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  • The far left button pops out the share options. The best choice is the link available at the bottom of the box. You can share this page with anyone using this link. It is also useful for when users switch computers without an account. More on that in a minute.

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  • The second button changes the view from ‘Blog’ view to ‘Thumb’ or ‘List’.
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Thumb view

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List view

  • The third button along the top is the sort button. Click to change it from most recent to alphabetical.

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  • The fourth button is the security button. Students can choose to add a password to the page before sharing.

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  • The fifth button along the top is the availability option. Users can set a date when to make it available and when to stop making it available.

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  • The last button is an important one. You can choose if visitors can add files to the page (great for students to have others give their input), can allow others to view their page (ie. make it private), or if visitors can delete items from the page (probably best kept off). Students can also delete pages here.

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So how would this work as a resource library with students? Have students create their own pages and then share them with the rest of the class with the option available for others to add content. Maybe one student is interested in computers. That student could make a list of reading and listening material that they have found or created and then share it with their classmates. Other students can then add files they find related to that topic to the page. This can be collected on a class website or a shared document. This becomes the reading and listening resource library for the class.

There are a lot of other great uses for Send Ape such as sharing videos with students, having students share their presentations on a page so the teacher can get them all lined up and ready when students are ready to present to the class. Teachers can share listening files with the class for those who missed class. Teachers and students could give feedback on writing assignments.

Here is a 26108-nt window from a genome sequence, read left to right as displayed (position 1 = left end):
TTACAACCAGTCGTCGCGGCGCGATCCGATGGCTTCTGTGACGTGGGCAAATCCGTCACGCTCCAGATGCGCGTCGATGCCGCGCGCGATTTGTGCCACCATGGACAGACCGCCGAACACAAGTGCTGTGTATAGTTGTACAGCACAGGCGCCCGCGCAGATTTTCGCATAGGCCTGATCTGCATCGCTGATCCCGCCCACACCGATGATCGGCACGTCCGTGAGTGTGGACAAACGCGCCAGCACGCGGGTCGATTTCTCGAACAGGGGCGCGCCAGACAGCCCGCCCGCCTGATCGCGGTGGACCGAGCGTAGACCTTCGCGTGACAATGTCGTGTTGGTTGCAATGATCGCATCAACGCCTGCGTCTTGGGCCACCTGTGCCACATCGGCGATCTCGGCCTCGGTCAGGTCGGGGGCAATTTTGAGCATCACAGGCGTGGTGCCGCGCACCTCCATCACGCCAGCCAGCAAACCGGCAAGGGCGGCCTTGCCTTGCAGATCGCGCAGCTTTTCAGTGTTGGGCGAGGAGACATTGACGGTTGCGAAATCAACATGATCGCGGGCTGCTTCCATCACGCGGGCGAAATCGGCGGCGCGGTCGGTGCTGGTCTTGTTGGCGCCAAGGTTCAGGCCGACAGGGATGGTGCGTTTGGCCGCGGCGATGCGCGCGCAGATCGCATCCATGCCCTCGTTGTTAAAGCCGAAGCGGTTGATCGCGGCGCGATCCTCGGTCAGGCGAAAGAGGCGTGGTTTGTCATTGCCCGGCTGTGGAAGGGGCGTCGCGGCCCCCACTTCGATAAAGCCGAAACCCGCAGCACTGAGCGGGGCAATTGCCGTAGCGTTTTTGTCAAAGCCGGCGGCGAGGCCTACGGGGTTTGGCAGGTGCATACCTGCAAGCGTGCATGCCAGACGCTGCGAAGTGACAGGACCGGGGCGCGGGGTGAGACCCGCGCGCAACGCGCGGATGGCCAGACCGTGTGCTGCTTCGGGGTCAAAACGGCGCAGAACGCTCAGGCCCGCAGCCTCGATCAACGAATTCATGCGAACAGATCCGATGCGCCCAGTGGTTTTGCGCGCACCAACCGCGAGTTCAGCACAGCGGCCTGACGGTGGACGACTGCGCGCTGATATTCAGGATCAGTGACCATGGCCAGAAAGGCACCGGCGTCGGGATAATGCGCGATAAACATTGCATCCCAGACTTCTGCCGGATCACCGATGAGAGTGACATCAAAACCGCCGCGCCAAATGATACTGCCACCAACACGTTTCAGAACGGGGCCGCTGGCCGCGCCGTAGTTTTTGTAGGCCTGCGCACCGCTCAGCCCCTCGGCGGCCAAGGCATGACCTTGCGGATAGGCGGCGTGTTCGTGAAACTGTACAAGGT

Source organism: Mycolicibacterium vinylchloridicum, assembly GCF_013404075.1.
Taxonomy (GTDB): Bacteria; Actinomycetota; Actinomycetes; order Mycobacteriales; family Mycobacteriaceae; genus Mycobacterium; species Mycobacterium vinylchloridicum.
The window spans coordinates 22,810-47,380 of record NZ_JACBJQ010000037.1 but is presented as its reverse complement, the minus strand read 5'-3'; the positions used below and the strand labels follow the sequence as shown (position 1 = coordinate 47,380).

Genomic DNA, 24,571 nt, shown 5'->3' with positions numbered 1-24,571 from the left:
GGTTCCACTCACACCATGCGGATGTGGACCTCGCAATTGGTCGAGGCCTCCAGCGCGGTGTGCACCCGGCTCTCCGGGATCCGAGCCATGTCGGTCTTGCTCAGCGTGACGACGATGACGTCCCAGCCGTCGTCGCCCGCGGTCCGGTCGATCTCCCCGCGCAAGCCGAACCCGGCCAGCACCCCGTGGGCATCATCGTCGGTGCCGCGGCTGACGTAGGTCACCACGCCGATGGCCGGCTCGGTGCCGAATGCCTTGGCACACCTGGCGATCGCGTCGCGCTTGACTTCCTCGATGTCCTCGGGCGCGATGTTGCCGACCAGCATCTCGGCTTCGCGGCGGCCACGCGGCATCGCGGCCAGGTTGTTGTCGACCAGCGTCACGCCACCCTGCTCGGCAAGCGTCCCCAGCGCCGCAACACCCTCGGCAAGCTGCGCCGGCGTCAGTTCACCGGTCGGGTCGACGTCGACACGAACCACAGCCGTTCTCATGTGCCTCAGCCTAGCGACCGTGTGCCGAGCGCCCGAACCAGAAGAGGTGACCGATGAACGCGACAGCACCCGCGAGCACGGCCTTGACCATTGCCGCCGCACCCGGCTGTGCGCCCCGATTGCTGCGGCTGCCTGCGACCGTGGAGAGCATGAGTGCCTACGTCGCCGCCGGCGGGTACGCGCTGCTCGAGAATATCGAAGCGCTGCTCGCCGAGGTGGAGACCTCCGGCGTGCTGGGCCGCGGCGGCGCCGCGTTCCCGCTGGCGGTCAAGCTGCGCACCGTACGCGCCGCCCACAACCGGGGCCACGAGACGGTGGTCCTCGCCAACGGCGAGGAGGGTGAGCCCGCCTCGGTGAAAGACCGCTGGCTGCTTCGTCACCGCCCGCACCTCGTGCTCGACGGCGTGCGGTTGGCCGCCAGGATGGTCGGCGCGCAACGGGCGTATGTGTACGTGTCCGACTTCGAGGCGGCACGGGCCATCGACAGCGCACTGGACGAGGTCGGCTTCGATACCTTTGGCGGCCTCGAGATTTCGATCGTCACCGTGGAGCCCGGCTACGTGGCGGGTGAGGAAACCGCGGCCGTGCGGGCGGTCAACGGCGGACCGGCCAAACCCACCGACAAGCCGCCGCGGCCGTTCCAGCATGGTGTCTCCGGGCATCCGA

Here is a printable guide to creating a page as a resource library.

Here is a sample page you can add to. Please keep it clean! 🙂

Let me know what you think about Send Ape!

Notepad: A collaborative text editor with text and audio chat

Screen Shot 2015-04-05 at 4.11.08 PMOne tool I use in my language classroom quite a bit is a collaborative text editor / word processor. For years, I have even using TitanPad as my main text editor since students don’t have to register and yet I can password protect it. One thing that is missing from TitanPad and other collaborative writing platforms is the ability to audio chat as well as text chat. Also, with the advent of mobile devices, Adobe Flash sites have become an issue for me, so I am always on the lookout for sites that use HTML5 so mobile users can us it.

One such site is Notepad. It doesn’t require any registration and doesn’t have any ads. Users can invite others to join in and collaborate on a document using a unique URL. Users on a browser such as FireFox, Chrome, or Opera can also give permission to use the microphone to audio chat. It is super simple to use and could be an effective tool in the language classroom. Here is how it works: